Across the street from the John Green House, stretching north from Main Street, between Gedney Street and the Hudson River, sits an abandoned gasification plant and fuel storage depot. Safely nestled behind a chain link fence, and overgrown with weeds, are the remains of a partially remediated brownfield. The plant and fuel depot were the dominant features of the Nyack waterfront for about 75 years and have been abandoned and fallow since the mid-1960s.
The New York State DEC declared the site a brownfield.
Aerial view of the Gedney gas field from 1955. The John Green House sits at the bottom of the circle (at about 6:00 on a clock face), just where Main Street and Gedney meet. All of the storage tanks are long gone. The buildings housing the gas works were long ago demolished. And the tank on the west side of the street (just above Lydecker Street) is also long gone. Left in their wake though was polluted ground, uninhabitable, unsafe, and a blight on the Village of Nyack. Part of the parcel has been owned by a local developer for many years, and that same developer now has an option to purchase the balance of the land from its current owner. The site has been partially remediated, though it still remains unsafe to build on.
Now, finally, beginning in 2015, an effort has been underway by that same developer, in partnership with a local architectural firm to complete the remediation of the brownfield, build a dedicated public park along the waterfront, and site over 100 market-rate condominiums on the site. Zoning changes are underway to facilitate developer's ability to transform the waterfront. The Village of Nyack is revamping its master plan, with a new focus on the waterfront. Plans are underfoot to build a contiguous walkway from Memorial Park to a site terminating at the north end of the Gedney Brownfield. The Tappan Zee Community Benefits Fund has just granted the Village of Nyack $195,000 to build a walkway over the inlet separating Memorial Park from the Village owned lots just south of the John Green House.
Part of the plans include a waterfront cafe, river access, and landscaped walkways. For the first time in 50 years, the Village of Nyack may be able to a safely access the waterfront north of Main Street and east of Gedney. For the first time in 50 years, families will be enjoying waterfront living, in the place where gas tanks once resided. The current Village government has the foresight to make it possible for this to happen. And all of this will certainly benefit the John Green House. Sitting alone, across from the Brownfield, the House was all but forgotten, and left for dead. Saved by the John Green Preservation Coalition, Inc. in September of 2015, we are now poised to own waterfront property that is part of a thriving, modern waterfront.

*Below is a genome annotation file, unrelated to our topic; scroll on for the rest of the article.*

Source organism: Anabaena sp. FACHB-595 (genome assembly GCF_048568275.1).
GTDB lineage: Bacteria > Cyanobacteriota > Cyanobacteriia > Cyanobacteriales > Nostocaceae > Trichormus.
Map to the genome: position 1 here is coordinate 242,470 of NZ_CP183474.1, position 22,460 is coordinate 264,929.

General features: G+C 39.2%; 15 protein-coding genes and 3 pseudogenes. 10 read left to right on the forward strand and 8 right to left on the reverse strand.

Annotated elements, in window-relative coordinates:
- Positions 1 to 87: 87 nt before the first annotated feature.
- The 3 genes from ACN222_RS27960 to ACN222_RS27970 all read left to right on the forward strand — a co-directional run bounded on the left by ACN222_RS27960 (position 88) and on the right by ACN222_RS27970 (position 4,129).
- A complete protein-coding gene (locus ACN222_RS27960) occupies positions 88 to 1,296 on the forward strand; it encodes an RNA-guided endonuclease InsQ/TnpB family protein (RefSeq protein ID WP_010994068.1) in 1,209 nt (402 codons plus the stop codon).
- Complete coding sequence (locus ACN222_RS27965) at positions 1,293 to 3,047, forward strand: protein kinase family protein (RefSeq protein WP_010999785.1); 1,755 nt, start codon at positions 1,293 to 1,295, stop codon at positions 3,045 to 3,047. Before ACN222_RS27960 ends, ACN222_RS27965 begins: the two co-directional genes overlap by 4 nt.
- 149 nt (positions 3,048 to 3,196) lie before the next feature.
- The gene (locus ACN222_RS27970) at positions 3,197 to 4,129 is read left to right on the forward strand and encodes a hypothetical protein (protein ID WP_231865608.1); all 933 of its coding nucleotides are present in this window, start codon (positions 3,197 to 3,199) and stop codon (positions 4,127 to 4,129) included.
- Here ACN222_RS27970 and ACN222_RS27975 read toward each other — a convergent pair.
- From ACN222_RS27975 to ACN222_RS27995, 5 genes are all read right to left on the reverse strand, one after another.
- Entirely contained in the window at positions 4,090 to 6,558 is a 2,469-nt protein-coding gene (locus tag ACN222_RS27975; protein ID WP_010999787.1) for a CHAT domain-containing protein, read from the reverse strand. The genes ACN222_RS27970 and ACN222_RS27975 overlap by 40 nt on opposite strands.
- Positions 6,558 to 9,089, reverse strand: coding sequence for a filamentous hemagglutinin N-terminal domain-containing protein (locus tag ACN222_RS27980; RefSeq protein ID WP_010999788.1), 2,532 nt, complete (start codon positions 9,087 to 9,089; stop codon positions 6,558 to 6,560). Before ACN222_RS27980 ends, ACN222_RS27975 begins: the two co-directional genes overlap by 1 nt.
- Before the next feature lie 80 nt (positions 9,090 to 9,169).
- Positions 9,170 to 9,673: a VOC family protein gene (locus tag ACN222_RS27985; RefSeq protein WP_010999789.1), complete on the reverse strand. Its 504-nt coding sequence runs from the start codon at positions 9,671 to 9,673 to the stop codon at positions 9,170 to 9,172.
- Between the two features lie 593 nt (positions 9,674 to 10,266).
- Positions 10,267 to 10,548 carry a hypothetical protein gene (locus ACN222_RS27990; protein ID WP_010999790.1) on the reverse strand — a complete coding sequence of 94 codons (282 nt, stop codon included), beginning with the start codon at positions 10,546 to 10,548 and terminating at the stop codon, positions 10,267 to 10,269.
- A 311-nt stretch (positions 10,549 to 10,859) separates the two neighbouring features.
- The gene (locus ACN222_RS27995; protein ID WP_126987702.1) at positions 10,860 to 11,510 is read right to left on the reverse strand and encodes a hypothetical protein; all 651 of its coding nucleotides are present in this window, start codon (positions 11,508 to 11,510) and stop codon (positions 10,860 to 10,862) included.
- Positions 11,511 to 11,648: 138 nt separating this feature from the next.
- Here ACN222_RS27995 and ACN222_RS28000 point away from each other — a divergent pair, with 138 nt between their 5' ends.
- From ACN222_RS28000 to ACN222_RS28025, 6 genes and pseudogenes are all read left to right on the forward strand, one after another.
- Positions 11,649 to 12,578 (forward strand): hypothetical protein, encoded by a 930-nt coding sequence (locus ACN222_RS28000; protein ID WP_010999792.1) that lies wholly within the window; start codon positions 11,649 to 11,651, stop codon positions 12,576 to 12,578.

When John Green built the House in 1819, it was the center of economic activity in and about Nyack. Now, perhaps in time for the House's bicentennial in 2019, it will once again be in the center of everything -- a jewel in Nyack's crown, and an anchor on its waterfront.
We need community support to make all of this happen. Our progress is proof of our commitment. Here are a few ways to help: (1) make a donation at our Generosity/IndieGoGo crowdfunding page; (2) become a member or make a tax-deductible contribution on our web site; (3) make a tax-deductible donation of a vehicle, running or otherwise, to the John Green Preservation Coalition; or, (4) mail a check to: The John Green Preservation Coalition, Inc., P.O. Box 378, Nyack, NY 10960.
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